Congressman Earl Blumenauer (D-Oregon) attended a rally on January 15, 2017 in Portland, Oregon to save Obamacare.
It was 15 degrees outside. But the gym was packed to capacity — with more than 600 people in attendance.
It was a single payer crowd. The biggest roar of the night came when Blumenauer said that it wasn’t enough to defend Obamacare but that we need single payer.
Two weeks later, for the first time, Blumenauer co-sponsored single payer legislation (HR 676).
“Back in 2009, Congressman Blumenauer told us that single payer was a waste time, that it didn’t have a chance,” says Portland single payer activist Chris Lowe. “The Democratic Party in Oregon has had a single payer plank in the state platform since 2012. What made Blumenauer sign onto HR 676? Part of it was the realization that the people of Oregon want single payer, that they would respond the way they did on January 15 at that rally.”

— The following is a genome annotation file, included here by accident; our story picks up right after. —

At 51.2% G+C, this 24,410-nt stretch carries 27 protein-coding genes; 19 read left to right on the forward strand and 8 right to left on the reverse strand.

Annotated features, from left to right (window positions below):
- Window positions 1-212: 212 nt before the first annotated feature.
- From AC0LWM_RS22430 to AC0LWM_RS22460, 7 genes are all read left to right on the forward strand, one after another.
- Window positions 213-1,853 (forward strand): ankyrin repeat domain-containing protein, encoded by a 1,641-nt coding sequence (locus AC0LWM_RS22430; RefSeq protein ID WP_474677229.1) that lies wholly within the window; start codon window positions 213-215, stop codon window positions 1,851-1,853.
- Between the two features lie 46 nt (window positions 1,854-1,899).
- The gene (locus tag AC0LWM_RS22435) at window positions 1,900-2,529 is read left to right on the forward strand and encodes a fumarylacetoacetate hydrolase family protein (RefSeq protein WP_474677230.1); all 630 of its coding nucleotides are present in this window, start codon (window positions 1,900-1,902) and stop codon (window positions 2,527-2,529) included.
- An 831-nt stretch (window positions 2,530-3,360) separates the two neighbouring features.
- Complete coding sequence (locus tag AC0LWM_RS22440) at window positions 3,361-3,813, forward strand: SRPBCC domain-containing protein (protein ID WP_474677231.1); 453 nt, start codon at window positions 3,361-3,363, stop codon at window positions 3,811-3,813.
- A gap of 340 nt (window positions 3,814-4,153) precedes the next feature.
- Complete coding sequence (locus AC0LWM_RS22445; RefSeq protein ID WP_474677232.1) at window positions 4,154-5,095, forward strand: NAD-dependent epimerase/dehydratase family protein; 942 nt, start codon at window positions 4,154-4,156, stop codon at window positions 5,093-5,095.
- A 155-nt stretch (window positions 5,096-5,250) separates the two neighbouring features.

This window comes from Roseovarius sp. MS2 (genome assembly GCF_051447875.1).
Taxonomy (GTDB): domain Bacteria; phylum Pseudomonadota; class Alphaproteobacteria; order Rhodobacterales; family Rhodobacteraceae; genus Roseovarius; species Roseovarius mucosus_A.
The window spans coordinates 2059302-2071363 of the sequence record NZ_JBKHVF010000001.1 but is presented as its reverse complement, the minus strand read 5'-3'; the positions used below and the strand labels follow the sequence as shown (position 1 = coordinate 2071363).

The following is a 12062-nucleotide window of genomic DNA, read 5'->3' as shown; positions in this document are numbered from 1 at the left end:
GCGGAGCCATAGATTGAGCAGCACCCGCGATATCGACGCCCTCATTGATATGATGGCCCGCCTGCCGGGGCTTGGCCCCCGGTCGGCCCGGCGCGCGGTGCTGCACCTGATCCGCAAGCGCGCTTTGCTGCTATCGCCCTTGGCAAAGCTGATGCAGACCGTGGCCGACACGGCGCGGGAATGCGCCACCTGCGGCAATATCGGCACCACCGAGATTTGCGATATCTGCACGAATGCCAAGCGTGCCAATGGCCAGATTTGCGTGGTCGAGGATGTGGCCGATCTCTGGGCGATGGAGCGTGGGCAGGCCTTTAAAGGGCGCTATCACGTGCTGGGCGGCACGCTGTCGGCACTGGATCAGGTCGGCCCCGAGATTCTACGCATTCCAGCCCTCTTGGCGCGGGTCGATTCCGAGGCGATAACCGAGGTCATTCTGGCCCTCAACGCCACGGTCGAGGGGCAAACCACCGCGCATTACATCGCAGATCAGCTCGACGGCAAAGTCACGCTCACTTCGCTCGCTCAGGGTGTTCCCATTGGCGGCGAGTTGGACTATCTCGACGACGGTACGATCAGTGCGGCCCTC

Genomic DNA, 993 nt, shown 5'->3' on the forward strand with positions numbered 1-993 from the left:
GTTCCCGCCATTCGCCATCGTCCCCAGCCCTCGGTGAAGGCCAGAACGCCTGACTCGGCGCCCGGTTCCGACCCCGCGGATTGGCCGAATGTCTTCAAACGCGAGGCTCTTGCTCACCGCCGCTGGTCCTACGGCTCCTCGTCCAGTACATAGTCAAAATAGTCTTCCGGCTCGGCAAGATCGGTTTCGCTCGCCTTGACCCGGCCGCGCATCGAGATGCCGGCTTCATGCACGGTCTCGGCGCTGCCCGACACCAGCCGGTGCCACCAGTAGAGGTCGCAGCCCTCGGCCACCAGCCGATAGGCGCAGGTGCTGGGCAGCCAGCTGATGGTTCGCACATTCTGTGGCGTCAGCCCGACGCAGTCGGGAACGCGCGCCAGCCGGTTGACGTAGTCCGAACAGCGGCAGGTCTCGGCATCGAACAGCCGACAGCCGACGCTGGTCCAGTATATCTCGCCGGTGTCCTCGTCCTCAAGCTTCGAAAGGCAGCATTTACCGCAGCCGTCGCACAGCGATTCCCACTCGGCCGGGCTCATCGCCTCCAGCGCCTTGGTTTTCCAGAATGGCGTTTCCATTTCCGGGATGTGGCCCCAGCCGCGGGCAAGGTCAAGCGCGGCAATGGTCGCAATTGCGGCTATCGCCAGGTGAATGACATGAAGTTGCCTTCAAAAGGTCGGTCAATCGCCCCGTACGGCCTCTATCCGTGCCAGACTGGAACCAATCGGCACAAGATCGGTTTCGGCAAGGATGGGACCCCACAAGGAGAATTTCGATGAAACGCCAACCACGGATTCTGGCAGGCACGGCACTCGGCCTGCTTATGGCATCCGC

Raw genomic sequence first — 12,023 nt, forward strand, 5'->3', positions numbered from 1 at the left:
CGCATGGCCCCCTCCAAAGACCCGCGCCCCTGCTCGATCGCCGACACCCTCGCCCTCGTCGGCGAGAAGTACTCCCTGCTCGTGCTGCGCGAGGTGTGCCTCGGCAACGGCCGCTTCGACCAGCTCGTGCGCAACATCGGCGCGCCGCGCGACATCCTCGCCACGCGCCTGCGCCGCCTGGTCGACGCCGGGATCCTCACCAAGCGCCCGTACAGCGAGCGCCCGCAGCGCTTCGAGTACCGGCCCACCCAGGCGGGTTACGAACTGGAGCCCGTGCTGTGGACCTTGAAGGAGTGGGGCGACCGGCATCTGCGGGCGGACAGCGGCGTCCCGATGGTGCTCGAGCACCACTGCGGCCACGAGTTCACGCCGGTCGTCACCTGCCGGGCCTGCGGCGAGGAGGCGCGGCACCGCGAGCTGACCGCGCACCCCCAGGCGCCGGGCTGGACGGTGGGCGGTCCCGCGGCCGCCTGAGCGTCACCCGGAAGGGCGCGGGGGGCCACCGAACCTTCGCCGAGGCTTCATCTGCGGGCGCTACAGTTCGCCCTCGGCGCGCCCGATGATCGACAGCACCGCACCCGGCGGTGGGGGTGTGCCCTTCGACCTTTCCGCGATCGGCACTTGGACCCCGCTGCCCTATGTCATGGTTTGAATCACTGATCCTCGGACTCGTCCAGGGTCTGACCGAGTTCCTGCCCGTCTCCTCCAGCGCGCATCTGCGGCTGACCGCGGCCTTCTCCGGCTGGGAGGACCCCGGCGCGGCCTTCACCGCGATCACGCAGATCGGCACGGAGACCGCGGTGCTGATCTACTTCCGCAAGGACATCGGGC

Lowe says that now Blumenauer’s staff “has been forthcoming in talking to us about how to create events to help raise single payer profile.”
“He’s getting on board with the education effort,” Lowe said. “He’s treating it seriously.”
“In some ways even more remarkable is the news a couple of days ago that Congresswoman Suzanne Bonamici has also signed onto H.R. 676. She is generally seen as to the right of Blumenauer, more pro-business. Her district is more suburban — it includes the Nike campus.”
Down in Eugene, Congressman Peter DeFazio has yet to sign on to HR 676.
“We will be working on Peter DeFazio who is the most progressive member of our House delegation, and should have been on board years ago,” Lowe said.